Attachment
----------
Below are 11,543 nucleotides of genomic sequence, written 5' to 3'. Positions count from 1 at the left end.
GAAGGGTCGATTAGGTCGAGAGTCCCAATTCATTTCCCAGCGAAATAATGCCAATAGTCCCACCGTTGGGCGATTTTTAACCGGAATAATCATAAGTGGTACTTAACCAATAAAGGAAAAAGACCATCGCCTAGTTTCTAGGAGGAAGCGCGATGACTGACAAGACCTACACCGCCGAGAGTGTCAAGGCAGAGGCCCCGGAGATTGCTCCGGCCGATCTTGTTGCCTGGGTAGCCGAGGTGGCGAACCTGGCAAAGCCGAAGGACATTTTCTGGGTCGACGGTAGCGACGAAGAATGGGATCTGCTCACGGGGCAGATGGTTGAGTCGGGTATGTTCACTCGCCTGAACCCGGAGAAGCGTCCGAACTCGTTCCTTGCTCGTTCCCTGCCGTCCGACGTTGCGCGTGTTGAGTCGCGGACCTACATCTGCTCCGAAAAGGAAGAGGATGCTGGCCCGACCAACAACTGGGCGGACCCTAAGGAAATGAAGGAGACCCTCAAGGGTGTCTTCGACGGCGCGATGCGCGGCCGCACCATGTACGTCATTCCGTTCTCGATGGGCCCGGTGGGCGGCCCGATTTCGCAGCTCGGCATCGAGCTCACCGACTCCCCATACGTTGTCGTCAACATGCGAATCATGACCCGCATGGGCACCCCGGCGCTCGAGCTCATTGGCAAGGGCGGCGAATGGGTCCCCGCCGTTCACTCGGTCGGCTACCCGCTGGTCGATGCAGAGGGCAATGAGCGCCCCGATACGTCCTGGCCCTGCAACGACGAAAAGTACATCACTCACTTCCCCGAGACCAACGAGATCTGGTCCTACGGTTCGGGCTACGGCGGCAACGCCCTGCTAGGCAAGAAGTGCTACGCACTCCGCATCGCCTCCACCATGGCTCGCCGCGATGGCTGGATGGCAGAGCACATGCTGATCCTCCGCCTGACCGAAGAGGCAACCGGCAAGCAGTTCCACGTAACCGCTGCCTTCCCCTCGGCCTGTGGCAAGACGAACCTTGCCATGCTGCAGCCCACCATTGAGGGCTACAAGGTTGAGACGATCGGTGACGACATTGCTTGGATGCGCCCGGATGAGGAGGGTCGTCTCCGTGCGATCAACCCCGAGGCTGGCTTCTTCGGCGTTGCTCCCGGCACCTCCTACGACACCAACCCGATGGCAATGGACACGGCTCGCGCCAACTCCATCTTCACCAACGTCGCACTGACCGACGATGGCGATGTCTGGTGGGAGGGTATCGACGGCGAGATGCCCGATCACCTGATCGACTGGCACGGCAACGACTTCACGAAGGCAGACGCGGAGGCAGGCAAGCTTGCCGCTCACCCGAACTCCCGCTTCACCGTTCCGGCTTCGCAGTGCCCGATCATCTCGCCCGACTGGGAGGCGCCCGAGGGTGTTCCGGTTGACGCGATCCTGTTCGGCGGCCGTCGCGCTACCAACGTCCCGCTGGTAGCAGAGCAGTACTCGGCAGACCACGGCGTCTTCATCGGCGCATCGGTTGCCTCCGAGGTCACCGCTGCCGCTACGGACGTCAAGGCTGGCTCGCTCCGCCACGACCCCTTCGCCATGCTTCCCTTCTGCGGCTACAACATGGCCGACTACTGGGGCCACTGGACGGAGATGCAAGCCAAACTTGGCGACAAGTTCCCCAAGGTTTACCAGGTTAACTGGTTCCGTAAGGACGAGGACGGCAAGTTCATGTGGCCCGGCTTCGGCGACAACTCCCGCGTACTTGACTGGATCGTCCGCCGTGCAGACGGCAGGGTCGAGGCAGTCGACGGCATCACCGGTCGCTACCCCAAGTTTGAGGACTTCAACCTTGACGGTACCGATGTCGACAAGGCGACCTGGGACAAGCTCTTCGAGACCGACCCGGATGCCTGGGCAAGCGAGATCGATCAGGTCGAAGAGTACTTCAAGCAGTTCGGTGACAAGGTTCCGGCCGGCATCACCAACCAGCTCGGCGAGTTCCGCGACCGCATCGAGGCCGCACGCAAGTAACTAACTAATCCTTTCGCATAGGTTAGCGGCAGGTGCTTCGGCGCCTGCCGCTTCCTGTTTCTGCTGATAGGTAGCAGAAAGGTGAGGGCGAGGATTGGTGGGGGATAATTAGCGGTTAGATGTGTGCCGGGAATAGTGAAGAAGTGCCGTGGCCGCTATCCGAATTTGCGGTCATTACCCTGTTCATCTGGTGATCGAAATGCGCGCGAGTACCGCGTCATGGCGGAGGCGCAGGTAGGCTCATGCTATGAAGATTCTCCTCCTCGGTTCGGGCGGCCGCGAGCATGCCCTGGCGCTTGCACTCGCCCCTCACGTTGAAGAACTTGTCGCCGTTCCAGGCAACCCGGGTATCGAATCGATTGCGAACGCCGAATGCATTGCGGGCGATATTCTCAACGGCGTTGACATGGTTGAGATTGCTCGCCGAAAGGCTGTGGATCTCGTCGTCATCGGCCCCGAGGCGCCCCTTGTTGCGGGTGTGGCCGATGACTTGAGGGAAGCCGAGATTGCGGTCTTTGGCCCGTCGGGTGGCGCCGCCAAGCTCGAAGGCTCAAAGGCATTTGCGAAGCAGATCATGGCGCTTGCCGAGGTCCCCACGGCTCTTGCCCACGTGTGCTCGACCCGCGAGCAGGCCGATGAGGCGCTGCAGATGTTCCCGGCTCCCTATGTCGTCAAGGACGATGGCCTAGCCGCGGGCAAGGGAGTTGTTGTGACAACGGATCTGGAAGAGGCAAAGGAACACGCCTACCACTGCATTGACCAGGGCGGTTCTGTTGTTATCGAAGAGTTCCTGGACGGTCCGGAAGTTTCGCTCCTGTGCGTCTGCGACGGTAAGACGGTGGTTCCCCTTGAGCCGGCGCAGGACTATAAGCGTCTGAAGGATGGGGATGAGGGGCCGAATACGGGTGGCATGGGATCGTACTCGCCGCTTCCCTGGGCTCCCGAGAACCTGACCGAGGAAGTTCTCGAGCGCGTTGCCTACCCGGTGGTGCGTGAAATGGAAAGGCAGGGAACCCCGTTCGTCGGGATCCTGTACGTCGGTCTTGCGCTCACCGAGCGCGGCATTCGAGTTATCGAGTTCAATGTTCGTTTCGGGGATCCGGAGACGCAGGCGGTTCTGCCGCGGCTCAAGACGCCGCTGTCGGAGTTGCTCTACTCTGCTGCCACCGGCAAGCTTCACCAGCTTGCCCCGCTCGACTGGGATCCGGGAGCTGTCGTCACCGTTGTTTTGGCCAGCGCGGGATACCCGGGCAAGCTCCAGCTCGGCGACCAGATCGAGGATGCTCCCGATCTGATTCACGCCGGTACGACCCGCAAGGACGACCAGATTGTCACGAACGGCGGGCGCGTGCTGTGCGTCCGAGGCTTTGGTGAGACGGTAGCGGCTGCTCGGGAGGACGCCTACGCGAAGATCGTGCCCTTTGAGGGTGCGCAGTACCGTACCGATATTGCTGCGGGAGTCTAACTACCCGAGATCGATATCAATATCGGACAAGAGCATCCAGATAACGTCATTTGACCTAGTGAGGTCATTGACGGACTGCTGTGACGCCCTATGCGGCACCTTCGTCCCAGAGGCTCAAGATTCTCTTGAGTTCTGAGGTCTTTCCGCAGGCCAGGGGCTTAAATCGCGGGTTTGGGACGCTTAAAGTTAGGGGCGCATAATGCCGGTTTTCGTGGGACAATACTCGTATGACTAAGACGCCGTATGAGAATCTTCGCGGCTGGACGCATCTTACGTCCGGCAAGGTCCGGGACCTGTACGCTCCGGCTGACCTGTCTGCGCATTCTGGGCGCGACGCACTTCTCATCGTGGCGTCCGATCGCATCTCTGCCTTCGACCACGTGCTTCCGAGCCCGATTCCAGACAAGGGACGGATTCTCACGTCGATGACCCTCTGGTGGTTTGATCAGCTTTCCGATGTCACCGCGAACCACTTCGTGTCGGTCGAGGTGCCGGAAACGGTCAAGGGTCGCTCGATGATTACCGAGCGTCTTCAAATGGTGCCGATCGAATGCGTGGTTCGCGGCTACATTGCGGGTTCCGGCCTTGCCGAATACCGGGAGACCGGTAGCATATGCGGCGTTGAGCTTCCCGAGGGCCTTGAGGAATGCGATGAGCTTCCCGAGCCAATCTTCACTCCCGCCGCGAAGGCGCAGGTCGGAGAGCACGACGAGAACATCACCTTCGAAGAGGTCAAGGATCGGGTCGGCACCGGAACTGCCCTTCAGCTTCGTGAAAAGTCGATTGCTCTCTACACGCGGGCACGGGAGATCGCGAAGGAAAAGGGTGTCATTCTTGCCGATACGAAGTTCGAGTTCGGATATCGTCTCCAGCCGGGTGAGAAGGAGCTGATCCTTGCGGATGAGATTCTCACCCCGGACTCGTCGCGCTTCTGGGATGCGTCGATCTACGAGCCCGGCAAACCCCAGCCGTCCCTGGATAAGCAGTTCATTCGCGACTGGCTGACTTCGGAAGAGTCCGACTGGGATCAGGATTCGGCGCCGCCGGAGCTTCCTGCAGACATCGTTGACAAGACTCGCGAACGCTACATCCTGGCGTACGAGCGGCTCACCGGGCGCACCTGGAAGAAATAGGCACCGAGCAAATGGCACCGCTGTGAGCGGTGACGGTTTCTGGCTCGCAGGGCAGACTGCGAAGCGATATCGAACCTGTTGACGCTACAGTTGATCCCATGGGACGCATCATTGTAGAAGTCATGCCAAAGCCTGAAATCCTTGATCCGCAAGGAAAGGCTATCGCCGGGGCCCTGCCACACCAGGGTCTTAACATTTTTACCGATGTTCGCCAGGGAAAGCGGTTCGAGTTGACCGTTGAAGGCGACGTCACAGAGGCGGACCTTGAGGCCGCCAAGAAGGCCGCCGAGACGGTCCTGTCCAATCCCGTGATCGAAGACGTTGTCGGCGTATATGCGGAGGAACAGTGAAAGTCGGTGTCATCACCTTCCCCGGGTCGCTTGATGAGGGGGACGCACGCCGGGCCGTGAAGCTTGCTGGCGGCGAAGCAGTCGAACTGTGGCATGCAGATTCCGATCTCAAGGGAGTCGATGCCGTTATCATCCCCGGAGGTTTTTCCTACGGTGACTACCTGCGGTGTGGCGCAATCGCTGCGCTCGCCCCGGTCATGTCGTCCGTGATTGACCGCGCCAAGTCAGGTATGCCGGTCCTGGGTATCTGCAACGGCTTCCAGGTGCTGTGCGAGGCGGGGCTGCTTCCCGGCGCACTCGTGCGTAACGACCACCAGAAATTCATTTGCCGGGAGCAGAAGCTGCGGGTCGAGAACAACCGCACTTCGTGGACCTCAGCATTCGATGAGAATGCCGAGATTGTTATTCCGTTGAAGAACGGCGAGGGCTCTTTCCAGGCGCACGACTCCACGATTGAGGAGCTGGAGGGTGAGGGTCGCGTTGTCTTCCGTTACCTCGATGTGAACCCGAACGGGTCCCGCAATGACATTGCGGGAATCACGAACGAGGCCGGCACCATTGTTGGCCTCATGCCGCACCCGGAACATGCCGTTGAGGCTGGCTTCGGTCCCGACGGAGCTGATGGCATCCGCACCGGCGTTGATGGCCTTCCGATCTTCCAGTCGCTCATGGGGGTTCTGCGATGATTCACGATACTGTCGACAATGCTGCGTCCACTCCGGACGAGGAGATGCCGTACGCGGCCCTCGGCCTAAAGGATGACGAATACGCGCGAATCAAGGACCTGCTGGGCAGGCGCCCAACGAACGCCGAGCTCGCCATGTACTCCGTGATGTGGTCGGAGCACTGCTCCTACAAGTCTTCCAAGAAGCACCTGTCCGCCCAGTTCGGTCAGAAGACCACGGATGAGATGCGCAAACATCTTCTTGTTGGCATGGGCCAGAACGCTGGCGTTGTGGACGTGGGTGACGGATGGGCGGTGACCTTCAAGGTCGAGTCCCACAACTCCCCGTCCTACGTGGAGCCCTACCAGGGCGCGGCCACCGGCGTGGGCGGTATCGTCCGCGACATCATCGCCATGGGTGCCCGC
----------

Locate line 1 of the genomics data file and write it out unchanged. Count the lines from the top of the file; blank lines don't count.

Below are 11,543 nucleotides of genomic sequence, written 5' to 3'. Positions count from 1 at the left end.